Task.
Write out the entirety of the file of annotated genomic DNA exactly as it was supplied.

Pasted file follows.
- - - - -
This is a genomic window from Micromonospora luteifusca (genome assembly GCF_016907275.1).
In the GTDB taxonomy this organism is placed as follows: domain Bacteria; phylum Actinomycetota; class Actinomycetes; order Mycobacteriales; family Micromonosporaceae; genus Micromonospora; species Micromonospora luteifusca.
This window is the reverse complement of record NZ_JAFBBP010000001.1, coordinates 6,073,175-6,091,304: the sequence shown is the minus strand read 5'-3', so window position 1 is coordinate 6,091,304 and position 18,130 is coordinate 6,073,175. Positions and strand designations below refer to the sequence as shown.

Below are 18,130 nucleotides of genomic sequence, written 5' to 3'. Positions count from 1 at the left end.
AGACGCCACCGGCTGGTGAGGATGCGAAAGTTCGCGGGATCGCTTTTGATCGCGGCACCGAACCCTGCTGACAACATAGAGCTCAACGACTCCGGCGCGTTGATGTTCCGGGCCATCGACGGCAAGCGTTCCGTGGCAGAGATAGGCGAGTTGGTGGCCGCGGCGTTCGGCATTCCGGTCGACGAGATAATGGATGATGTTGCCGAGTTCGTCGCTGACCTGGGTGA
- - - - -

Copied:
This is a genomic window from Micromonospora luteifusca (genome assembly GCF_016907275.1).
In the GTDB taxonomy this organism is placed as follows: domain Bacteria; phylum Actinomycetota; class Actinomycetes; order Mycobacteriales; family Micromonosporaceae; genus Micromonospora; species Micromonospora luteifusca.
This window is the reverse complement of record NZ_JAFBBP010000001.1, coordinates 6,073,175-6,091,304: the sequence shown is the minus strand read 5'-3', so window position 1 is coordinate 6,091,304 and position 18,130 is coordinate 6,073,175. Positions and strand designations below refer to the sequence as shown.

Below are 18,130 nucleotides of genomic sequence, written 5' to 3'. Positions count from 1 at the left end.
AGACGCCACCGGCTGGTGAGGATGCGAAAGTTCGCGGGATCGCTTTTGATCGCGGCACCGAACCCTGCTGACAACATAGAGCTCAACGACTCCGGCGCGTTGATGTTCCGGGCCATCGACGGCAAGCGTTCCGTGGCAGAGATAGGCGAGTTGGTGGCCGCGGCGTTCGGCATTCCGGTCGACGAGATAATGGATGATGTTGCCGAGTTCGTCGCTGACCTGGGTGA